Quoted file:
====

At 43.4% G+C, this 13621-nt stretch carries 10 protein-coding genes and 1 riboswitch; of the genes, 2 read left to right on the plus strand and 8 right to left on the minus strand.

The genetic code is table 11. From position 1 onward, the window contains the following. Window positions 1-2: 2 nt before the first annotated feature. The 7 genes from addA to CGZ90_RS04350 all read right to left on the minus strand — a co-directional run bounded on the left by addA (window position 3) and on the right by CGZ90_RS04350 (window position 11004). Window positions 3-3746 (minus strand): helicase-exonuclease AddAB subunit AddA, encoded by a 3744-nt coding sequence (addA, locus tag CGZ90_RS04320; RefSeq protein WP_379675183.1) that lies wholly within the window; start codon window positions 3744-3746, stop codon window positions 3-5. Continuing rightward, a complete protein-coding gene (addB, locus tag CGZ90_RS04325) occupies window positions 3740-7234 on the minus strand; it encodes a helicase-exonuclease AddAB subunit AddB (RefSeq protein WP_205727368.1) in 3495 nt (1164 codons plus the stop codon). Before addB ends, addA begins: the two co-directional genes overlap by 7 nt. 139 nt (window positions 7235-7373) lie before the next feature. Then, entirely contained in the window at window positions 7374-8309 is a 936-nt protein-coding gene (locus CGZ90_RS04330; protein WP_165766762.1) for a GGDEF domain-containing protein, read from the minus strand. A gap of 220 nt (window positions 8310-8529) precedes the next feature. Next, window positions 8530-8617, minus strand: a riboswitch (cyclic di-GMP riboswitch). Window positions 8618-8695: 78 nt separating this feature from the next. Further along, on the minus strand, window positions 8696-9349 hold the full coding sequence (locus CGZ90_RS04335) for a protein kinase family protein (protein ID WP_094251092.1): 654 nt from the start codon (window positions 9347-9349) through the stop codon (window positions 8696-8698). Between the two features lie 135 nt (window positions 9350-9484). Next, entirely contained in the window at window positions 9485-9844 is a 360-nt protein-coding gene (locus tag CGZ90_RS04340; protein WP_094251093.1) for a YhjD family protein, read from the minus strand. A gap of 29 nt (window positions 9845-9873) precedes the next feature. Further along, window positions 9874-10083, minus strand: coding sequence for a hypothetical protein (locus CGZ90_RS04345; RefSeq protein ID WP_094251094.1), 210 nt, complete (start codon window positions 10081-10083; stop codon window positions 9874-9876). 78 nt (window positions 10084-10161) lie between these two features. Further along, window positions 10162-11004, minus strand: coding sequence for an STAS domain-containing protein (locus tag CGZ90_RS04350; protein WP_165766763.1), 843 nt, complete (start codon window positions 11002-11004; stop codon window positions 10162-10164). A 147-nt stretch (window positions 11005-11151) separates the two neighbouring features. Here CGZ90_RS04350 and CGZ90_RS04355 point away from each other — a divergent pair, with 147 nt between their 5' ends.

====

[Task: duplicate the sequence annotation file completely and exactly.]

At 43.4% G+C, this 13621-nt stretch carries 10 protein-coding genes and 1 riboswitch; of the genes, 2 read left to right on the plus strand and 8 right to left on the minus strand.

The genetic code is table 11. From position 1 onward, the window contains the following. Window positions 1-2: 2 nt before the first annotated feature. The 7 genes from addA to CGZ90_RS04350 all read right to left on the minus strand — a co-directional run bounded on the left by addA (window position 3) and on the right by CGZ90_RS04350 (window position 11004). Window positions 3-3746 (minus strand): helicase-exonuclease AddAB subunit AddA, encoded by a 3744-nt coding sequence (addA, locus tag CGZ90_RS04320; RefSeq protein WP_379675183.1) that lies wholly within the window; start codon window positions 3744-3746, stop codon window positions 3-5. Continuing rightward, a complete protein-coding gene (addB, locus tag CGZ90_RS04325) occupies window positions 3740-7234 on the minus strand; it encodes a helicase-exonuclease AddAB subunit AddB (RefSeq protein WP_205727368.1) in 3495 nt (1164 codons plus the stop codon). Before addB ends, addA begins: the two co-directional genes overlap by 7 nt. 139 nt (window positions 7235-7373) lie before the next feature. Then, entirely contained in the window at window positions 7374-8309 is a 936-nt protein-coding gene (locus CGZ90_RS04330; protein WP_165766762.1) for a GGDEF domain-containing protein, read from the minus strand. A gap of 220 nt (window positions 8310-8529) precedes the next feature. Next, window positions 8530-8617, minus strand: a riboswitch (cyclic di-GMP riboswitch). Window positions 8618-8695: 78 nt separating this feature from the next. Further along, on the minus strand, window positions 8696-9349 hold the full coding sequence (locus CGZ90_RS04335) for a protein kinase family protein (protein ID WP_094251092.1): 654 nt from the start codon (window positions 9347-9349) through the stop codon (window positions 8696-8698). Between the two features lie 135 nt (window positions 9350-9484). Next, entirely contained in the window at window positions 9485-9844 is a 360-nt protein-coding gene (locus tag CGZ90_RS04340; protein WP_094251093.1) for a YhjD family protein, read from the minus strand. A gap of 29 nt (window positions 9845-9873) precedes the next feature. Further along, window positions 9874-10083, minus strand: coding sequence for a hypothetical protein (locus CGZ90_RS04345; RefSeq protein ID WP_094251094.1), 210 nt, complete (start codon window positions 10081-10083; stop codon window positions 9874-9876). 78 nt (window positions 10084-10161) lie between these two features. Further along, window positions 10162-11004, minus strand: coding sequence for an STAS domain-containing protein (locus tag CGZ90_RS04350; protein WP_165766763.1), 843 nt, complete (start codon window positions 11002-11004; stop codon window positions 10162-10164). A 147-nt stretch (window positions 11005-11151) separates the two neighbouring features. Here CGZ90_RS04350 and CGZ90_RS04355 point away from each other — a divergent pair, with 147 nt between their 5' ends.